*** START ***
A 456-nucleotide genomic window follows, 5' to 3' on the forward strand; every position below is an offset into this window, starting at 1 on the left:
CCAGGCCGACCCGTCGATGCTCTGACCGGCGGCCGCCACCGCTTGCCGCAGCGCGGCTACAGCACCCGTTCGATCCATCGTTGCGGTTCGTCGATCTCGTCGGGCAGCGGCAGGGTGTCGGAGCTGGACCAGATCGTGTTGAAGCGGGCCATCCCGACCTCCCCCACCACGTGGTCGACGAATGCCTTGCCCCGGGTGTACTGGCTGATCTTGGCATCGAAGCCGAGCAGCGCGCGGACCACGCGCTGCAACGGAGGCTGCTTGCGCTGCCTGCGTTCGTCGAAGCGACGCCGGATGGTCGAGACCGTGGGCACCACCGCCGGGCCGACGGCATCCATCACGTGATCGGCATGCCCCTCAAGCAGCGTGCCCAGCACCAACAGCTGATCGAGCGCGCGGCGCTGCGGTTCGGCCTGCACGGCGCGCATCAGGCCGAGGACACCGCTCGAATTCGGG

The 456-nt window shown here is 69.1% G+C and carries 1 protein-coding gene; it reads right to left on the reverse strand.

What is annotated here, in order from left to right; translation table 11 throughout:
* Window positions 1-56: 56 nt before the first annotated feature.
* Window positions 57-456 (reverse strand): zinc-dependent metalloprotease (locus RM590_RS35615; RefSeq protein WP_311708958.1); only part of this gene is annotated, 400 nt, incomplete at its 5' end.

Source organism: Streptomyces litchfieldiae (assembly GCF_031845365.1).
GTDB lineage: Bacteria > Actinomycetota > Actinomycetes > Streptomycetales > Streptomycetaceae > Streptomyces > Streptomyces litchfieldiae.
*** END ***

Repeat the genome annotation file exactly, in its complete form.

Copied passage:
A 456-nucleotide genomic window follows, 5' to 3' on the forward strand; every position below is an offset into this window, starting at 1 on the left:
CCAGGCCGACCCGTCGATGCTCTGACCGGCGGCCGCCACCGCTTGCCGCAGCGCGGCTACAGCACCCGTTCGATCCATCGTTGCGGTTCGTCGATCTCGTCGGGCAGCGGCAGGGTGTCGGAGCTGGACCAGATCGTGTTGAAGCGGGCCATCCCGACCTCCCCCACCACGTGGTCGACGAATGCCTTGCCCCGGGTGTACTGGCTGATCTTGGCATCGAAGCCGAGCAGCGCGCGGACCACGCGCTGCAACGGAGGCTGCTTGCGCTGCCTGCGTTCGTCGAAGCGACGCCGGATGGTCGAGACCGTGGGCACCACCGCCGGGCCGACGGCATCCATCACGTGATCGGCATGCCCCTCAAGCAGCGTGCCCAGCACCAACAGCTGATCGAGCGCGCGGCGCTGCGGTTCGGCCTGCACGGCGCGCATCAGGCCGAGGACACCGCTCGAATTCGGG

The 456-nt window shown here is 69.1% G+C and carries 1 protein-coding gene; it reads right to left on the reverse strand.

What is annotated here, in order from left to right; translation table 11 throughout:
* Window positions 1-56: 56 nt before the first annotated feature.
* Window positions 57-456 (reverse strand): zinc-dependent metalloprotease (locus RM590_RS35615; RefSeq protein WP_311708958.1); only part of this gene is annotated, 400 nt, incomplete at its 5' end.

Source organism: Streptomyces litchfieldiae (assembly GCF_031845365.1).
GTDB lineage: Bacteria > Actinomycetota > Actinomycetes > Streptomycetales > Streptomycetaceae > Streptomyces > Streptomyces litchfieldiae.